With these images before us, we asked the believers to remember Christ’s gracious dealings with us, contrary to our deserts, expectations and desires. Has he captured our hearts like he captured Levi’s? Do we have the disciple’s grateful and missionary spirit?
Or has the spirit of the Pharisees crept in, whereby we preach for the pleasant but dismiss the perverse, look for the worthy and despise the unworthy? Do we receive the righteous, or sinners? How much we need confidence in this Saviour for all sinners, to call men of all sorts to follow him, and pray for the Spirit to make the call effectual. Out and out Pharisees, too, need a Christ, but they must first humble themselves and confess themselves sinners: the church is not a moral club for the socially acceptable and outwardly upright, but a joyful gathering of black-hearted wretches saved by grace and made followers of the Saviour of sinners like us.
Then, this evening, I continued in Colossians: Beware the predators. Paul now launches into battle on behalf of the Colossians, proceeding by way of admonition and affirmation – exposing error and affirming truth, applying Christ’s personal, saving and sovereign fullness to the errors being pushed on the church.
We began with a clear warning given. Paul calls the church to be always on their guard. Though danger is clearly implied and alertness demanded (a vigilance modelled by Epaphras), he does not merely give a general directive.
There is also a real danger identified. A person or persons in the Colossian church is seeking to carry Christians off captive, to take them as prey. This is a real danger, the very opposite of walking in Christ. To false teachers, Christians are prey, and so we need to recognise that there are such enemies of our souls who have such designs; pastors must issue specific warnings as appropriate; and, the saints, once warned, must be on their guard.
Finally, there is a seductive method exposed. The tools of the predator are “philosophy and empty deceit.” Such weapons, used cunningly, are effective against all manner of Christians, striking at every weak point. Philosophy here is (not a genuine love of wisdom but) the elevation of the human mind above revelation, a blanket term for claimed mystical, intuitive, imaginative ‘insights’ into the divine nature and natural phenomena. By definition, such philosophy is empty deceit – seductive, impressive, even intimidating, but really just high-sounding nonsense, a pretty poison. It is that which pleases fancy and ruins faith. I gave some examples of this kind of material from hypercovenantalism (the Federal Vision), the emergent church, post-modern Gnosticism, the Lakeland revivals, and current philosophy of science, to take but a few. Though a wide spectrum, they share characteristics of style or elements of untruth that put them firmly under this banner. It is a mask for old errors, the garb of neo-paganism, and altogether dangerous. Phil Johnson posts some words from Charles Spurgeon that echo some of the same issues.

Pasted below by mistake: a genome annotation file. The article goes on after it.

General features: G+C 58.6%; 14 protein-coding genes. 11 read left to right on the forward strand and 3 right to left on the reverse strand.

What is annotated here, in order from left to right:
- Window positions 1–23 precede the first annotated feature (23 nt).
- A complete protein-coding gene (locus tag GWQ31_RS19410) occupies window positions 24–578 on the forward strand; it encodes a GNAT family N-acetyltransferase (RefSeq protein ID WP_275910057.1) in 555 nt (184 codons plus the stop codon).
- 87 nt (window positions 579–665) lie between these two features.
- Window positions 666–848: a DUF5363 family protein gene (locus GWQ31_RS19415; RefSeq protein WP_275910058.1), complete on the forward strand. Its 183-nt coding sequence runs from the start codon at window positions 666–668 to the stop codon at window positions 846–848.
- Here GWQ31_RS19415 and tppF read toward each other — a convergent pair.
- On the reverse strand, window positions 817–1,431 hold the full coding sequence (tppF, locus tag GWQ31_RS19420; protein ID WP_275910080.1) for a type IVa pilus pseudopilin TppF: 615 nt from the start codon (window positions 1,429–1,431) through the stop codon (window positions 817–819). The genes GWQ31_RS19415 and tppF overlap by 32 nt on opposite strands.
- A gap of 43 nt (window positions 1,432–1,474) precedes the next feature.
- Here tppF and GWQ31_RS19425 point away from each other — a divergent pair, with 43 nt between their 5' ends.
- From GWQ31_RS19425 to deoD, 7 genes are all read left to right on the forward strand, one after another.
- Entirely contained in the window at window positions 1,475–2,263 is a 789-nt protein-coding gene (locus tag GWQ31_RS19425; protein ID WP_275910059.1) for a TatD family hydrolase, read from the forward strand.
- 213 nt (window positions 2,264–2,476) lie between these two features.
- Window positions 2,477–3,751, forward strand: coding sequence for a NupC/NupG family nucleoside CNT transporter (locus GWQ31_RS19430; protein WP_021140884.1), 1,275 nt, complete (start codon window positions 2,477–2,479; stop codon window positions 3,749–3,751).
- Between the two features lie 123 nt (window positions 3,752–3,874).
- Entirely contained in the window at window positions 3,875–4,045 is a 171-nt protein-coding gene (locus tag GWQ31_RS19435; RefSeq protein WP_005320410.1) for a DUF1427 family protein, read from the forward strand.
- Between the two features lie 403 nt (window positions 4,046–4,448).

The three marks by which such empty deceit can be identified are its being according to the traditions of men, according to the basic principles of the world, and not according to Christ. While intending to consider these marks in more detail, we paused simply to note that an accurate knowledge of Christ, in whom is all fullness, and in whom we are made full, is the antidote to such error. This is why it is so vital, having received Christ Jesus the Lord, to go on walking in him.